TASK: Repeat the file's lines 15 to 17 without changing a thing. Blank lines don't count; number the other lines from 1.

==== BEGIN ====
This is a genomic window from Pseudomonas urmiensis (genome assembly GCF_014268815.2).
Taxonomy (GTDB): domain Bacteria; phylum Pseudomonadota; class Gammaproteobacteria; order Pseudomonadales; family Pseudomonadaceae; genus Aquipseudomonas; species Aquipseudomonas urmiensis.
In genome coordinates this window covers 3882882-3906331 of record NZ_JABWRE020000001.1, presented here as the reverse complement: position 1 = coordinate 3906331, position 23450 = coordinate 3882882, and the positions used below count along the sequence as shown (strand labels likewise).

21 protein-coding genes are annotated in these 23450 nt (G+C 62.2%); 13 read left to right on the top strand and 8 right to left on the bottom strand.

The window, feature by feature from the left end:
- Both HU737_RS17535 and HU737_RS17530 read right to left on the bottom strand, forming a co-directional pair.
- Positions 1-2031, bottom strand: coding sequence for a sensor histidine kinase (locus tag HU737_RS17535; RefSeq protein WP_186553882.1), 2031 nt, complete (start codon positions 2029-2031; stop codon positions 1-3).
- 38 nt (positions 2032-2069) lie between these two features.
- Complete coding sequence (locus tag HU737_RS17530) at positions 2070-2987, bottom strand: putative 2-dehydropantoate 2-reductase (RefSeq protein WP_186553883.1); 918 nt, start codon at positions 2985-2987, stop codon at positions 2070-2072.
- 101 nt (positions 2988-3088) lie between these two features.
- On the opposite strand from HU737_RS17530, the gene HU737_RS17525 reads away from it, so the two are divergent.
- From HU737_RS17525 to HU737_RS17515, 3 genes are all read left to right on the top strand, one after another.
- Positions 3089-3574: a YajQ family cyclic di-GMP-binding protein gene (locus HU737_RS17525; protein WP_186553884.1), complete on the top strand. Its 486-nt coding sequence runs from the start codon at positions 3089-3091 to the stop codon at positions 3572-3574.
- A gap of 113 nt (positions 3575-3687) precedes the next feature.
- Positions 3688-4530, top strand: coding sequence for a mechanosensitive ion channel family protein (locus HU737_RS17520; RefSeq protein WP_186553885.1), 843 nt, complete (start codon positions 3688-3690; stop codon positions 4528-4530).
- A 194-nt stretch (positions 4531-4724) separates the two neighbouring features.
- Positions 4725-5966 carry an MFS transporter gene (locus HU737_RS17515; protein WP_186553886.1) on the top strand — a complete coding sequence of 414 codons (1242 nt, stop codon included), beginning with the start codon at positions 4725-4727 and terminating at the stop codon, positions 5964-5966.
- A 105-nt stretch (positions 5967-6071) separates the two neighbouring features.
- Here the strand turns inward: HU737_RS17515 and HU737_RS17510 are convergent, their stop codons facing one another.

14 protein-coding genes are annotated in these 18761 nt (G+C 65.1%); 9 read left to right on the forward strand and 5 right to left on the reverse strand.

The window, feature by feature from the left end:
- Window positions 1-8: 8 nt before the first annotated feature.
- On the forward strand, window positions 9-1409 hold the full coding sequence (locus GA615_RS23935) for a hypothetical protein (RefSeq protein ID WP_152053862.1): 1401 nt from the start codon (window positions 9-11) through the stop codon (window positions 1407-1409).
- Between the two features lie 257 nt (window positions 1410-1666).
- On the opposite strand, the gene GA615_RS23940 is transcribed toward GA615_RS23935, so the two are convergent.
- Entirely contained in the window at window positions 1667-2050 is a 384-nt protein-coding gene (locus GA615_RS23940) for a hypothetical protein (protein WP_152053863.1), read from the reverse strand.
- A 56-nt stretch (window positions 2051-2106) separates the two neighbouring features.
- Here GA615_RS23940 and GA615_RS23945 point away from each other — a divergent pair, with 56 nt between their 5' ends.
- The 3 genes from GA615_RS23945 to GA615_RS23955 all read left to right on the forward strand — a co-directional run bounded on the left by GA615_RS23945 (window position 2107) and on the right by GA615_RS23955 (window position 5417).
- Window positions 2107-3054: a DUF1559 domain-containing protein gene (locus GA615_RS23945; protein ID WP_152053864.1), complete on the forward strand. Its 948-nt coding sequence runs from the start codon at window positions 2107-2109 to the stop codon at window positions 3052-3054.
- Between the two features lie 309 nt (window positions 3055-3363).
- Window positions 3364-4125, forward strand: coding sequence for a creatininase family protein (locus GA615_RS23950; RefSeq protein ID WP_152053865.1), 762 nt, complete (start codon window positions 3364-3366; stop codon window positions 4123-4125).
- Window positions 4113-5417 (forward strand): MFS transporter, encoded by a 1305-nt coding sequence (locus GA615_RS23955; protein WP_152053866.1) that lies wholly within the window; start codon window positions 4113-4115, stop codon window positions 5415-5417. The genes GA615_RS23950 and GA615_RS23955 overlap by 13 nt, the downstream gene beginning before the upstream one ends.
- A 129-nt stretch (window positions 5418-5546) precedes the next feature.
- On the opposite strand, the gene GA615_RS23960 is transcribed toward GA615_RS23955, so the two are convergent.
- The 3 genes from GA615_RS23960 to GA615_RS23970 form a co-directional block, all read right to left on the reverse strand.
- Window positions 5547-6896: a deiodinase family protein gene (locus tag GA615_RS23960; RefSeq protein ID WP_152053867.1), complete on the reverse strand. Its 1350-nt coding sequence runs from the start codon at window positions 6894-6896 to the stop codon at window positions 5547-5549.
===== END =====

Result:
- Positions 3688-4530, top strand: coding sequence for a mechanosensitive ion channel family protein (locus HU737_RS17520; RefSeq protein WP_186553885.1), 843 nt, complete (start codon positions 3688-3690; stop codon positions 4528-4530).
- A 194-nt stretch (positions 4531-4724) separates the two neighbouring features.
- Positions 4725-5966 carry an MFS transporter gene (locus HU737_RS17515; protein WP_186553886.1) on the top strand — a complete coding sequence of 414 codons (1242 nt, stop codon included), beginning with the start codon at positions 4725-4727 and terminating at the stop codon, positions 5964-5966.